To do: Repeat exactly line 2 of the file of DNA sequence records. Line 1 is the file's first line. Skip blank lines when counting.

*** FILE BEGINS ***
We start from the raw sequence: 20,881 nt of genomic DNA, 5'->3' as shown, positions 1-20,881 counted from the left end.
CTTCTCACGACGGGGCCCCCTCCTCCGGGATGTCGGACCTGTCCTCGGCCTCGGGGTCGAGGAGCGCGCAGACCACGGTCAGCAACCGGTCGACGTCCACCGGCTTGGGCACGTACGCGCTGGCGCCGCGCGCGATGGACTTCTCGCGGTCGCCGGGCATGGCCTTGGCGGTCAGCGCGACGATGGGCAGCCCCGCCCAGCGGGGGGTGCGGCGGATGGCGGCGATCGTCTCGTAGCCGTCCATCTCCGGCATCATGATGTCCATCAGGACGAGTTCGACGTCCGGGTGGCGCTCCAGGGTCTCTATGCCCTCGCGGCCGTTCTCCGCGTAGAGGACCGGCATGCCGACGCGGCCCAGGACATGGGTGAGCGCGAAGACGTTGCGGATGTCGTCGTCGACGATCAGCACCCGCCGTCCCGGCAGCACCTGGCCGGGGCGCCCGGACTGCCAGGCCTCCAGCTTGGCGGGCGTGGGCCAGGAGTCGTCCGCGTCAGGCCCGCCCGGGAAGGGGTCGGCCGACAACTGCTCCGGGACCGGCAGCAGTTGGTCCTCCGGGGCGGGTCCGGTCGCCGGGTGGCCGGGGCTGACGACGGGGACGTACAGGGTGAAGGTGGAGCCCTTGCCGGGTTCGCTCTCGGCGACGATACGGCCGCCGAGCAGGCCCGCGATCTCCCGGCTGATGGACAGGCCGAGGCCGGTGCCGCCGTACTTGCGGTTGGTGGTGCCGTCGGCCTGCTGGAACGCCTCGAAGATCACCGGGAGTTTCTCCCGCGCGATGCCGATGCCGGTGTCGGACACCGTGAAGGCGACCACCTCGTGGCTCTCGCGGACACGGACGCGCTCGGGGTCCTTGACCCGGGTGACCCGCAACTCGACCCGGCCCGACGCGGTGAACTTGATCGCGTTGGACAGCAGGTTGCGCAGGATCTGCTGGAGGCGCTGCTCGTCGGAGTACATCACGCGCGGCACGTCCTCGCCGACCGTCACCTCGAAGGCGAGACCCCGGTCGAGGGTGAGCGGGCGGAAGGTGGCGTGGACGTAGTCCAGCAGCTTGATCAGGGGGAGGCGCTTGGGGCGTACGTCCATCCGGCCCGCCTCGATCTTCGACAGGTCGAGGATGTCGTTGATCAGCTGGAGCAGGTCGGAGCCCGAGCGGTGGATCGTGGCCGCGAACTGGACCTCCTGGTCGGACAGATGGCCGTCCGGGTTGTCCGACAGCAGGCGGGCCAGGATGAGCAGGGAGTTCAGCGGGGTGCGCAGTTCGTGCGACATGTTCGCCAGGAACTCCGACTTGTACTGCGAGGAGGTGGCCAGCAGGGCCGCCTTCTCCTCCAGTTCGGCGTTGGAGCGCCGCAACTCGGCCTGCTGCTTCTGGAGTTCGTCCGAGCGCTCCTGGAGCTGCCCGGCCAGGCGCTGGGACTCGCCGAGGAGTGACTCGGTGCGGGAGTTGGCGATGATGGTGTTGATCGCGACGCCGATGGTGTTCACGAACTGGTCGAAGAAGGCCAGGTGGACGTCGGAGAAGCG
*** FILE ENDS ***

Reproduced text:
CTTCTCACGACGGGGCCCCCTCCTCCGGGATGTCGGACCTGTCCTCGGCCTCGGGGTCGAGGAGCGCGCAGACCACGGTCAGCAACCGGTCGACGTCCACCGGCTTGGGCACGTACGCGCTGGCGCCGCGCGCGATGGACTTCTCGCGGTCGCCGGGCATGGCCTTGGCGGTCAGCGCGACGATGGGCAGCCCCGCCCAGCGGGGGGTGCGGCGGATGGCGGCGATCGTCTCGTAGCCGTCCATCTCCGGCATCATGATGTCCATCAGGACGAGTTCGACGTCCGGGTGGCGCTCCAGGGTCTCTATGCCCTCGCGGCCGTTCTCCGCGTAGAGGACCGGCATGCCGACGCGGCCCAGGACATGGGTGAGCGCGAAGACGTTGCGGATGTCGTCGTCGACGATCAGCACCCGCCGTCCCGGCAGCACCTGGCCGGGGCGCCCGGACTGCCAGGCCTCCAGCTTGGCGGGCGTGGGCCAGGAGTCGTCCGCGTCAGGCCCGCCCGGGAAGGGGTCGGCCGACAACTGCTCCGGGACCGGCAGCAGTTGGTCCTCCGGGGCGGGTCCGGTCGCCGGGTGGCCGGGGCTGACGACGGGGACGTACAGGGTGAAGGTGGAGCCCTTGCCGGGTTCGCTCTCGGCGACGATACGGCCGCCGAGCAGGCCCGCGATCTCCCGGCTGATGGACAGGCCGAGGCCGGTGCCGCCGTACTTGCGGTTGGTGGTGCCGTCGGCCTGCTGGAACGCCTCGAAGATCACCGGGAGTTTCTCCCGCGCGATGCCGATGCCGGTGTCGGACACCGTGAAGGCGACCACCTCGTGGCTCTCGCGGACACGGACGCGCTCGGGGTCCTTGACCCGGGTGACCCGCAACTCGACCCGGCCCGACGCGGTGAACTTGATCGCGTTGGACAGCAGGTTGCGCAGGATCTGCTGGAGGCGCTGCTCGTCGGAGTACATCACGCGCGGCACGTCCTCGCCGACCGTCACCTCGAAGGCGAGACCCCGGTCGAGGGTGAGCGGGCGGAAGGTGGCGTGGACGTAGTCCAGCAGCTTGATCAGGGGGAGGCGCTTGGGGCGTACGTCCATCCGGCCCGCCTCGATCTTCGACAGGTCGAGGATGTCGTTGATCAGCTGGAGCAGGTCGGAGCCCGAGCGGTGGATCGTGGCCGCGAACTGGACCTCCTGGTCGGACAGATGGCCGTCCGGGTTGTCCGACAGCAGGCGGGCCAGGATGAGCAGGGAGTTCAGCGGGGTGCGCAGTTCGTGCGACATGTTCGCCAGGAACTCCGACTTGTACTGCGAGGAGGTGGCCAGCAGGGCCGCCTTCTCCTCCAGTTCGGCGTTGGAGCGCCGCAACTCGGCCTGCTGCTTCTGGAGTTCGTCCGAGCGCTCCTGGAGCTGCCCGGCCAGGCGCTGGGACTCGCCGAGGAGTGACTCGGTGCGGGAGTTGGCGATGATGGTGTTGATCGCGACGCCGATGGTGTTCACGAACTGGTCGAAGAAGGCCAGGTGGACGTCGGAGAAGCG